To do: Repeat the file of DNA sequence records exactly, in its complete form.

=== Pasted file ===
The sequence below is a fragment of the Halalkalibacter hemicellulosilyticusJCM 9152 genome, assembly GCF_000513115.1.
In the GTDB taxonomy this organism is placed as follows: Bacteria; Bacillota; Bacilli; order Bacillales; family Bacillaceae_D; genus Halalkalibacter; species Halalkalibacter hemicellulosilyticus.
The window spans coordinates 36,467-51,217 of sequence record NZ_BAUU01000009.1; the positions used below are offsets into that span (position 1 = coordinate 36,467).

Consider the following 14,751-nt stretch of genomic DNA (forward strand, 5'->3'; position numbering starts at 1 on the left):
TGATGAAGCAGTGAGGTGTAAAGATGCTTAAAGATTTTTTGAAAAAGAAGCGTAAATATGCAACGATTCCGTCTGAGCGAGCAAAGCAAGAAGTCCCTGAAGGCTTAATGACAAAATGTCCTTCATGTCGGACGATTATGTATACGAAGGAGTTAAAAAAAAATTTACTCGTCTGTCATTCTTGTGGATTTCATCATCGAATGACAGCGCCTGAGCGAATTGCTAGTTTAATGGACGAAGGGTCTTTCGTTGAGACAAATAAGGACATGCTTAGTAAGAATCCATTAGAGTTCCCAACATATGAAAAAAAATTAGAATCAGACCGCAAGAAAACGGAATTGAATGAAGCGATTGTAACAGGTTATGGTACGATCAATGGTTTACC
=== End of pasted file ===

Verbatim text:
The sequence below is a fragment of the Halalkalibacter hemicellulosilyticusJCM 9152 genome, assembly GCF_000513115.1.
In the GTDB taxonomy this organism is placed as follows: Bacteria; Bacillota; Bacilli; order Bacillales; family Bacillaceae_D; genus Halalkalibacter; species Halalkalibacter hemicellulosilyticus.
The window spans coordinates 36,467-51,217 of sequence record NZ_BAUU01000009.1; the positions used below are offsets into that span (position 1 = coordinate 36,467).

Consider the following 14,751-nt stretch of genomic DNA (forward strand, 5'->3'; position numbering starts at 1 on the left):
TGATGAAGCAGTGAGGTGTAAAGATGCTTAAAGATTTTTTGAAAAAGAAGCGTAAATATGCAACGATTCCGTCTGAGCGAGCAAAGCAAGAAGTCCCTGAAGGCTTAATGACAAAATGTCCTTCATGTCGGACGATTATGTATACGAAGGAGTTAAAAAAAAATTTACTCGTCTGTCATTCTTGTGGATTTCATCATCGAATGACAGCGCCTGAGCGAATTGCTAGTTTAATGGACGAAGGGTCTTTCGTTGAGACAAATAAGGACATGCTTAGTAAGAATCCATTAGAGTTCCCAACATATGAAAAAAAATTAGAATCAGACCGCAAGAAAACGGAATTGAATGAAGCGATTGTAACAGGTTATGGTACGATCAATGGTTTACC